With about a week to go before the beginning of the new school year, New York City officials have announced a new slate of strategies to combat swine flu --including offering students free vaccines for seasonal and H1N1 flu.
Reassuring parents of their kids' safety is an even more difficult task in light of a recent study that found one in 10 New Yorkers – or about 800,000 people -- had swine flu this spring. The study, due out this week, finds the virus affects young adults and children at higher rates than the seasonal flu. And since few people have developed immunity to the new flu strain, it spreads rapidly, making public schools a breeding ground for infection.
"Like any virus, it could spread quickly, but unlike the seasonal flu, we think it will appear more in the young," Mayor Michael Bloomberg said at a press conference today.
Bloomberg held a news conference this afternoon with city Health Commissioner Thomas Farley and other officials to outline the city's strategy for dealing with swine flu in the fall -- a multipart strategy that does not include school closures.
"There's no indication that the virus will be more virulent than what we saw in May and June, but we do have contingencies in place," Bloomberg said.
What kind of contingencies? The city will offer free flu mist and flu shots for H1N1 to elementary school students whose parents want them to receive it; encourage New Yorkers to get flu shots for H1N1 and seasonal flu; help people with flu-like illnesses manage their symptoms and find care; work with hospitals to ensure the availability of expanded emergency room capacity if it is needed; and designate primary-care clinics as"flu centers” that can give flu shots, information and outpatient care.
The guidelines stem from the recommendations of 15 interagency working groups that have collaborated throughout the summer to find ways to combat the spread of swine flu and its deleterious effects.
“Today is the first of what will be many efforts to keep New Yorkers informed about what we are doing to prepare for the return of the H1N1 and seasonal flu,” Bloomberg said in a statement. “We can’t predict this year’s flu season, but we can make sure that City government is fully prepared for whatever happens.”
The city also plans to rack rates of flu-like illness and its different variations, post updates on the city's new flu web portal, provide public reports listing schools with multiple cases of the flu and launch an intensive influenza-prevention campaign in the public school systems.
"Our key goal this fall will be to keep schools open and in session even if some students come down with the fall," Bloomberg said. "Shuttering schools will be a last resort because it will cause major disruptions, like forcing parents to skip work."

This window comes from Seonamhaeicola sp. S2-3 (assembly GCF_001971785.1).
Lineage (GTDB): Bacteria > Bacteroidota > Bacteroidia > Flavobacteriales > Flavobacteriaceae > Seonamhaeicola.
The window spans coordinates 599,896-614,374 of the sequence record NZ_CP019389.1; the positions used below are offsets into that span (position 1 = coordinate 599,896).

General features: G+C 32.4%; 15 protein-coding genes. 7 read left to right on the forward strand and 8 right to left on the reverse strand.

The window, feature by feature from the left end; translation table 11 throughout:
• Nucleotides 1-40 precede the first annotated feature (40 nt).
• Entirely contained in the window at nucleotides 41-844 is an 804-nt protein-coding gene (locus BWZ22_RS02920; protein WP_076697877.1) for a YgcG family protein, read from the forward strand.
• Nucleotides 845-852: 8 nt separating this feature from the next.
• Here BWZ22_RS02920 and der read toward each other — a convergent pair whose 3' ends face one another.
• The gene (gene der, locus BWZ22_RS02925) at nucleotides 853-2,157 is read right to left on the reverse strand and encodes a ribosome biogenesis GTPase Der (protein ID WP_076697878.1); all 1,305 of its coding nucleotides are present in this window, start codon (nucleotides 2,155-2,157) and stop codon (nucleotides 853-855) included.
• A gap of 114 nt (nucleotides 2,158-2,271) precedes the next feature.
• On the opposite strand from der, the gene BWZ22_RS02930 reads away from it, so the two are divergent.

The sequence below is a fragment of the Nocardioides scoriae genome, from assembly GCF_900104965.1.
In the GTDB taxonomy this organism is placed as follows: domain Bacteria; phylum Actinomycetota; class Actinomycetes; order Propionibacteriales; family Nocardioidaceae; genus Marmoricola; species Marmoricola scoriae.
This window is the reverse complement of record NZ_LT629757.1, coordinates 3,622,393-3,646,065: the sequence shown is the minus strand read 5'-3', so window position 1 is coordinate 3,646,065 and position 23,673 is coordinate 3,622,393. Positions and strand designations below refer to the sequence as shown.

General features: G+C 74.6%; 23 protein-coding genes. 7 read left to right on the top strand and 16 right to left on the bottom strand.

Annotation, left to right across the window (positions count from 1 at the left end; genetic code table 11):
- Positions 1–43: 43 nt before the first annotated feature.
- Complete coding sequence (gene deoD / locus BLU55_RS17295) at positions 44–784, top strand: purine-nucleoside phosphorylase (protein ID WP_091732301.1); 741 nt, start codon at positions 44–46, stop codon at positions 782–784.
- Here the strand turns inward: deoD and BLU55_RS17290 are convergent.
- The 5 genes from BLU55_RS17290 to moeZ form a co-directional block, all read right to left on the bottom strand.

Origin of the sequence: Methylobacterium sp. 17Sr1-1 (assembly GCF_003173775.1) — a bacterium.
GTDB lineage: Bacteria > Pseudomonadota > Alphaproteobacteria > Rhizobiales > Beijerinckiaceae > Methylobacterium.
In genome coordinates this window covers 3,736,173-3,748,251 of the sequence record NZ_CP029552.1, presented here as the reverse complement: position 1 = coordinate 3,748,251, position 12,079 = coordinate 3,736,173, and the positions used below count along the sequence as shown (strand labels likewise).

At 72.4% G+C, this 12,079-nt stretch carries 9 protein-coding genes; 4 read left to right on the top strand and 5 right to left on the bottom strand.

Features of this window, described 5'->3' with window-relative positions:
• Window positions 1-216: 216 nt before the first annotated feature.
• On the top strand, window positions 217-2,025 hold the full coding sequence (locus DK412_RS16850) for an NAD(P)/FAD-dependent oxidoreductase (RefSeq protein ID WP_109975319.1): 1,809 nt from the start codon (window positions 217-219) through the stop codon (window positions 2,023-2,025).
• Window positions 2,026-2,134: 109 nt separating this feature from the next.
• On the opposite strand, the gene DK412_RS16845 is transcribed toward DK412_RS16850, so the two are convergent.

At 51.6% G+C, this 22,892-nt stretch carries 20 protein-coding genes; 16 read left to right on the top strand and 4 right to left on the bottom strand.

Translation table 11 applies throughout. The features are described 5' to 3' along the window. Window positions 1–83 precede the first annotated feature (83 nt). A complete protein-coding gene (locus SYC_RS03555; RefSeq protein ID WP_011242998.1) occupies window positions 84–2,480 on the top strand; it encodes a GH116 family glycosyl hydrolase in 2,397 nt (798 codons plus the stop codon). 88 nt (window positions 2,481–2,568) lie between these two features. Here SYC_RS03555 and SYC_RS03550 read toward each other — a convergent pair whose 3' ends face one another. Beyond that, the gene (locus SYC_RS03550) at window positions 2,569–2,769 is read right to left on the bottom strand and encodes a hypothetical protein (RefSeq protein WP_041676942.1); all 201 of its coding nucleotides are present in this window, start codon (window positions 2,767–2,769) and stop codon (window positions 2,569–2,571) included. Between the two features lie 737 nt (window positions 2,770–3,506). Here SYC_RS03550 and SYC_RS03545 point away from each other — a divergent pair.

In addition to the city's strategy within the public school system, Bloomberg said New York would provide consultation with nurses through 311. prepare volunteer health professionals for emergency activation and make sure medical supplies are abundant and readily accessible.
As he's done multiple times over the last few months to combat public fear about swine flu, Bloomberg made sure to mention that H1N1 has been less dangerous than the common seasonal flu.
"Even as we prepare for the additional challenges of H1N1, we have not lost sight of the fact that we're also facing the return of the seasonal flu, which so far has been much more dangerous than H1N1, even though H1N1 has captured the public's fancy."
More than 50 New Yorkers have died since the swine flu epidemic broke out, but most of the victims have had underlying conditions -- most, but not all.
For example, Ryan Johnson -- an NYPD patrolman from Long Island -- died of complications from swine flu. His parents say his symptoms were not typical of the flu.
"No fever, no coughing -- just chest pain," said Johnson's mom, Barbara. "I just want people to know this is happening without any underlying disease."
Frustrated by what they perceive as insufficient action from city officials, some school administrations have taken matters into their own hands.
The Glen Cove School District in Long Island, for example, advocates a "no-touching" policy. That means no hugs, no handshakes, no high-fives among students -- a stringent measure some critics argue is unrealistic.
"To say 'don't touch each other, don't high-five' makes more of a hysteria about getting [swine flu] and panics them that they can't high-five their friends anymore," said Brittany Grimaldi, student of the nearby Jericho school district, said.
There are plans for mass distribution of a swine flu vaccine and anti-viral medicines to help those at high risk for contracting the virus, but the vaccine may not be ready until mid-October. And the vaccine itself could provoke dangerous complications.
The Centers for Disease Control and Prevention and the American Academy of Neurology are asking doctors to monitor people who get the swine-flu vaccine to ensure they don't come down with a rare, life-threatening illness -- Guillan-Barre Syndrome.
Guillan-Barre Syndrome, which causes muscle weakness and paralysis in severe cases, was linked to the swine flu vaccine distributed in the 1970s. Health officials say they haven't been notified of any Guillan-Barre cases linked to the current swine-flu vaccine, but they want to keep tabs on those who receive it as a precautionary measure.